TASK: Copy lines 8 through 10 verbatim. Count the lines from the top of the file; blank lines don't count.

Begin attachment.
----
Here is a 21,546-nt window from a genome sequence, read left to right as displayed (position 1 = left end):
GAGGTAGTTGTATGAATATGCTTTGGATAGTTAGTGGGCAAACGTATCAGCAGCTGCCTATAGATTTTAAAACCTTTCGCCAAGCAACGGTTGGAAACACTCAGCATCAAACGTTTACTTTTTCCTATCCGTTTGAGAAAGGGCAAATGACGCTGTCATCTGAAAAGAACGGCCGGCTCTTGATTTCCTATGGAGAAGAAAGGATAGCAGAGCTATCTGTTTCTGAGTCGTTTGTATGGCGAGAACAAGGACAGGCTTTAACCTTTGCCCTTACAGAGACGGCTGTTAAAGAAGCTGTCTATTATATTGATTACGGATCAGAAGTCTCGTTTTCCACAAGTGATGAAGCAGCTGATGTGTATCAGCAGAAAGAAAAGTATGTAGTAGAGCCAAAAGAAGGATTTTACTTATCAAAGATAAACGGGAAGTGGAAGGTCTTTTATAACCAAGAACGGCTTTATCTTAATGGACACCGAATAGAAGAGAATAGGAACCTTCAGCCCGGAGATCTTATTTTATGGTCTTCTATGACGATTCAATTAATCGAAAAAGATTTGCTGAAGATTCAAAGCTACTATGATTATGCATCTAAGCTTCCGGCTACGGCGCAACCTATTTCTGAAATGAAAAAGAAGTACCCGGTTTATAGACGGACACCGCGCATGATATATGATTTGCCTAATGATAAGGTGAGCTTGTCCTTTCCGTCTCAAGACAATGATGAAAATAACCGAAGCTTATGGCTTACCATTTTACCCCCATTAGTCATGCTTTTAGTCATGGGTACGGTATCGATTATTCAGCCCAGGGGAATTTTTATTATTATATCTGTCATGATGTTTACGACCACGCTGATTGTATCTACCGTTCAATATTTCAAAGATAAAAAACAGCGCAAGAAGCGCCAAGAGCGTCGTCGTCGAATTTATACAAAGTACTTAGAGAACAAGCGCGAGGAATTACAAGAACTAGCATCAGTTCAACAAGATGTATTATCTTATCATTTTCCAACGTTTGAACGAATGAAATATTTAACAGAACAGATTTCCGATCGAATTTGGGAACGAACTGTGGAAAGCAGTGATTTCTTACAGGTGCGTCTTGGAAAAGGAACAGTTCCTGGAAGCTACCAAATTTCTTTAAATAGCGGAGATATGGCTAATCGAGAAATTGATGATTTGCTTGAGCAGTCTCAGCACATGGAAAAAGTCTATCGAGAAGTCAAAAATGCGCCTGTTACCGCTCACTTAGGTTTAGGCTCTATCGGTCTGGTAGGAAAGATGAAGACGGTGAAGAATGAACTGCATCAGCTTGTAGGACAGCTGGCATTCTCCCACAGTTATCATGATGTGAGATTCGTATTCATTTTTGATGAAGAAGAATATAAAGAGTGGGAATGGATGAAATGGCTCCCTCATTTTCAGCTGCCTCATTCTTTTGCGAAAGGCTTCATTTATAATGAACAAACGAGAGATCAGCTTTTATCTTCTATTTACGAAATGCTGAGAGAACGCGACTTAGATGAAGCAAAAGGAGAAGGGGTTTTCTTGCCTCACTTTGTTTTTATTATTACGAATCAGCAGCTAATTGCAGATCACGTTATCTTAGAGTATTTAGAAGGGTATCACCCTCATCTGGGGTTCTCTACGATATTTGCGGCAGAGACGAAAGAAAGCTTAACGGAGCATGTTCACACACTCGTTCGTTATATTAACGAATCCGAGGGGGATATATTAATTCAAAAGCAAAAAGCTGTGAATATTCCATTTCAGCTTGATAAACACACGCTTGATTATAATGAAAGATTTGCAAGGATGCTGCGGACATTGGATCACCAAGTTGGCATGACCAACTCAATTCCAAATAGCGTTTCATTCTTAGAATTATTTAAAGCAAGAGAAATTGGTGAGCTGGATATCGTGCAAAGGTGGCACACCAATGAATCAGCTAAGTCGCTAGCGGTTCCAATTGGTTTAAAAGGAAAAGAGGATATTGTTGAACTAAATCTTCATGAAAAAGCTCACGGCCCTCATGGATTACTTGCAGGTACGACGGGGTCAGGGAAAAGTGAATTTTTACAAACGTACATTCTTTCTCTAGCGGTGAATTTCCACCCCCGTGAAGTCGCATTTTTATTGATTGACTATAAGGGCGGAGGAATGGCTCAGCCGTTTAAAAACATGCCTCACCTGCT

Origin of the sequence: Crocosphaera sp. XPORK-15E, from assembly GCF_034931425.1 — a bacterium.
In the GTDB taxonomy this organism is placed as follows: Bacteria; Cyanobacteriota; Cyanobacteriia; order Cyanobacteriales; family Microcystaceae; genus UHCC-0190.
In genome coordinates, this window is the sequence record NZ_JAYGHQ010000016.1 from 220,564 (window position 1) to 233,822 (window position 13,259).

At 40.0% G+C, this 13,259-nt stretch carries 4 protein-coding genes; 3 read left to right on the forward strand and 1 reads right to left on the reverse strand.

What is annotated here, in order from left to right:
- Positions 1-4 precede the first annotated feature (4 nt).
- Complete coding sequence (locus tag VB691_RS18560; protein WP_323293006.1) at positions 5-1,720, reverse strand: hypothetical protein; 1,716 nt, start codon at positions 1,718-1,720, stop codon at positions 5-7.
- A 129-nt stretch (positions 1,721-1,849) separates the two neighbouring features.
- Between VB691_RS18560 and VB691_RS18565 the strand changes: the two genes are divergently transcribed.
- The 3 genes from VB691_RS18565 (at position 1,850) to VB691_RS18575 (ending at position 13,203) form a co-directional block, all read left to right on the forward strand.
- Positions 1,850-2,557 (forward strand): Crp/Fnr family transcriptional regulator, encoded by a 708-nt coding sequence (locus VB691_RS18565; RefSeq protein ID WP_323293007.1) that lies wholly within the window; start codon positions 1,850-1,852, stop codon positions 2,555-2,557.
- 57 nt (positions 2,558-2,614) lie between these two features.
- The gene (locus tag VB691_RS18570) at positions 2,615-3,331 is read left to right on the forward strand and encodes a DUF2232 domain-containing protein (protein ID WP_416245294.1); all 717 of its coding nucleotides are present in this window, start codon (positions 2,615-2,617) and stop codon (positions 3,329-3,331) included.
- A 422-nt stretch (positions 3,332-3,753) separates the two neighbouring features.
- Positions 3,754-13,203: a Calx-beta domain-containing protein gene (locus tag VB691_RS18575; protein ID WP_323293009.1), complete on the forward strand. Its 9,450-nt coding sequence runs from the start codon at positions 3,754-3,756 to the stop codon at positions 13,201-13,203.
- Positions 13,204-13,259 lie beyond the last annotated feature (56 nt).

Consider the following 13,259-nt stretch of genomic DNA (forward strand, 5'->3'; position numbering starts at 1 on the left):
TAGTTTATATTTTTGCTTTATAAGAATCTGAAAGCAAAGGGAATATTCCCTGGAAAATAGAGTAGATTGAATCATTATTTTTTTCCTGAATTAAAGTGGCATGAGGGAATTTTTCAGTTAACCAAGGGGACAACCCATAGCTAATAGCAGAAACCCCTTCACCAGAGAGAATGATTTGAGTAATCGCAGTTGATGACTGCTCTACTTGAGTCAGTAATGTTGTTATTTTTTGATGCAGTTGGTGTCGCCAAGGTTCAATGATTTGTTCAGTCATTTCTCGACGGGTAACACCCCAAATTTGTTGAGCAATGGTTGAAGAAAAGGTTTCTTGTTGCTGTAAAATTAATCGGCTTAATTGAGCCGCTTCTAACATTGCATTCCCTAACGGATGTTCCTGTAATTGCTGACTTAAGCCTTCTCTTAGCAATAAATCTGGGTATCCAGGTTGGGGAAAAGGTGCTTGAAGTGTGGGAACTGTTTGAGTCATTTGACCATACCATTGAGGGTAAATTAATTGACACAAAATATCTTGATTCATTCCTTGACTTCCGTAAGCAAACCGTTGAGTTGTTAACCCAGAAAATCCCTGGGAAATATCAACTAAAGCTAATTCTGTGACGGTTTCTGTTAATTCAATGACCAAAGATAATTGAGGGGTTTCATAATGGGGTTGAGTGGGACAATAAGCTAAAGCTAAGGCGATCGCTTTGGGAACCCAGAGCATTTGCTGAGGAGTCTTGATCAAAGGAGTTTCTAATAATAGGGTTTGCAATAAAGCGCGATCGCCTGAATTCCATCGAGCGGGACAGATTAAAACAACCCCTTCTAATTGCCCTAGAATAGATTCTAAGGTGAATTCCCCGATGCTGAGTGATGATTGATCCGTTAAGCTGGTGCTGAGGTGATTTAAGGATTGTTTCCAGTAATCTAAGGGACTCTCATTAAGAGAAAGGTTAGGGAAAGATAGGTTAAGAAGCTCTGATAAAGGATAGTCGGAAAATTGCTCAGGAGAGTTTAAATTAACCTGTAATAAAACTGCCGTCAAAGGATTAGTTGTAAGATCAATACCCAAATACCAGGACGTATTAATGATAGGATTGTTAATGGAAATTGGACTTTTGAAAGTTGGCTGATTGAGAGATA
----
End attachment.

- Positions 1-4 precede the first annotated feature (4 nt).
- Complete coding sequence (locus tag VB691_RS18560; protein WP_323293006.1) at positions 5-1,720, reverse strand: hypothetical protein; 1,716 nt, start codon at positions 1,718-1,720, stop codon at positions 5-7.
- A 129-nt stretch (positions 1,721-1,849) separates the two neighbouring features.